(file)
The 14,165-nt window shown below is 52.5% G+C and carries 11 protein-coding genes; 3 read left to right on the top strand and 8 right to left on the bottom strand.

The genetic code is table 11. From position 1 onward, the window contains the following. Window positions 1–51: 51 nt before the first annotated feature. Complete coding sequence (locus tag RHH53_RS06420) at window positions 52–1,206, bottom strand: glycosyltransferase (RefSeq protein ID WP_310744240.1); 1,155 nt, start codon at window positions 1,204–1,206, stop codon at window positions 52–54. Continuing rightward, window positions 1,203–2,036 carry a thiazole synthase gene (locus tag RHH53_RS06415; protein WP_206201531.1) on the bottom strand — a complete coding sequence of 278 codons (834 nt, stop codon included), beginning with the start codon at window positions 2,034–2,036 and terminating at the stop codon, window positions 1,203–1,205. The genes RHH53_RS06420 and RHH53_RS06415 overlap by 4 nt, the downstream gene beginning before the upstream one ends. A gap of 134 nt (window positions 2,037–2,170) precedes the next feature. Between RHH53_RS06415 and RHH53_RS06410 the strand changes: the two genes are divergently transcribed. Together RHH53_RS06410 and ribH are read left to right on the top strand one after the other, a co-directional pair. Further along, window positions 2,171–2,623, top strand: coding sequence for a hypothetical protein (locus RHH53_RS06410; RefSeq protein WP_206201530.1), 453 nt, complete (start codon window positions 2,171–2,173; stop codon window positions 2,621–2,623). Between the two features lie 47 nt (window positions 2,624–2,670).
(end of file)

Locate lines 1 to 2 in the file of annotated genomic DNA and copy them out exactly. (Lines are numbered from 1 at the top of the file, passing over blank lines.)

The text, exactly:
The 14,165-nt window shown below is 52.5% G+C and carries 11 protein-coding genes; 3 read left to right on the top strand and 8 right to left on the bottom strand.

The genetic code is table 11. From position 1 onward, the window contains the following. Window positions 1–51: 51 nt before the first annotated feature. Complete coding sequence (locus tag RHH53_RS06420) at window positions 52–1,206, bottom strand: glycosyltransferase (RefSeq protein ID WP_310744240.1); 1,155 nt, start codon at window positions 1,204–1,206, stop codon at window positions 52–54. Continuing rightward, window positions 1,203–2,036 carry a thiazole synthase gene (locus tag RHH53_RS06415; protein WP_206201531.1) on the bottom strand — a complete coding sequence of 278 codons (834 nt, stop codon included), beginning with the start codon at window positions 2,034–2,036 and terminating at the stop codon, window positions 1,203–1,205. The genes RHH53_RS06420 and RHH53_RS06415 overlap by 4 nt, the downstream gene beginning before the upstream one ends. A gap of 134 nt (window positions 2,037–2,170) precedes the next feature. Between RHH53_RS06415 and RHH53_RS06410 the strand changes: the two genes are divergently transcribed. Together RHH53_RS06410 and ribH are read left to right on the top strand one after the other, a co-directional pair. Further along, window positions 2,171–2,623, top strand: coding sequence for a hypothetical protein (locus RHH53_RS06410; RefSeq protein WP_206201530.1), 453 nt, complete (start codon window positions 2,171–2,173; stop codon window positions 2,621–2,623). Between the two features lie 47 nt (window positions 2,624–2,670).